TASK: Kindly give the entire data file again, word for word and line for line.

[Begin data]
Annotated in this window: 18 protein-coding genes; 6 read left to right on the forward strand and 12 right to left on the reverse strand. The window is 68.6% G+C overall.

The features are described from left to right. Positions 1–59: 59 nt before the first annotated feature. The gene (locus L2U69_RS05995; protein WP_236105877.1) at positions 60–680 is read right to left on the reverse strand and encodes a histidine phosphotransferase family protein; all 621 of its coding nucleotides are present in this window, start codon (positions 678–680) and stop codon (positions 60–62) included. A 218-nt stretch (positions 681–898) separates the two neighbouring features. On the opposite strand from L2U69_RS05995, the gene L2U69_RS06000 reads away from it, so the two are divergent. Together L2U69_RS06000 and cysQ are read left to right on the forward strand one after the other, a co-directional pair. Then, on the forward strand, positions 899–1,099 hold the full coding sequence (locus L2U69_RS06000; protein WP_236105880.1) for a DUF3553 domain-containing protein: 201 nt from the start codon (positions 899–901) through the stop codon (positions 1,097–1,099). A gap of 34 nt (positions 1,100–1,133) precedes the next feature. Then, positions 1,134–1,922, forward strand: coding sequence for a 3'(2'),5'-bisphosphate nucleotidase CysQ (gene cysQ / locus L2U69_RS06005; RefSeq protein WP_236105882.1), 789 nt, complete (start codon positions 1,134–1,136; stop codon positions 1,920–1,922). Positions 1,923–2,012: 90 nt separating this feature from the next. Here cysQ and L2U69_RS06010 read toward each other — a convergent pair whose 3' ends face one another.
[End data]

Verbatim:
Annotated in this window: 18 protein-coding genes; 6 read left to right on the forward strand and 12 right to left on the reverse strand. The window is 68.6% G+C overall.

The features are described from left to right. Positions 1–59: 59 nt before the first annotated feature. The gene (locus L2U69_RS05995; protein WP_236105877.1) at positions 60–680 is read right to left on the reverse strand and encodes a histidine phosphotransferase family protein; all 621 of its coding nucleotides are present in this window, start codon (positions 678–680) and stop codon (positions 60–62) included. A 218-nt stretch (positions 681–898) separates the two neighbouring features. On the opposite strand from L2U69_RS05995, the gene L2U69_RS06000 reads away from it, so the two are divergent. Together L2U69_RS06000 and cysQ are read left to right on the forward strand one after the other, a co-directional pair. Then, on the forward strand, positions 899–1,099 hold the full coding sequence (locus L2U69_RS06000; protein WP_236105880.1) for a DUF3553 domain-containing protein: 201 nt from the start codon (positions 899–901) through the stop codon (positions 1,097–1,099). A gap of 34 nt (positions 1,100–1,133) precedes the next feature. Then, positions 1,134–1,922, forward strand: coding sequence for a 3'(2'),5'-bisphosphate nucleotidase CysQ (gene cysQ / locus L2U69_RS06005; RefSeq protein WP_236105882.1), 789 nt, complete (start codon positions 1,134–1,136; stop codon positions 1,920–1,922). Positions 1,923–2,012: 90 nt separating this feature from the next. Here cysQ and L2U69_RS06010 read toward each other — a convergent pair whose 3' ends face one another.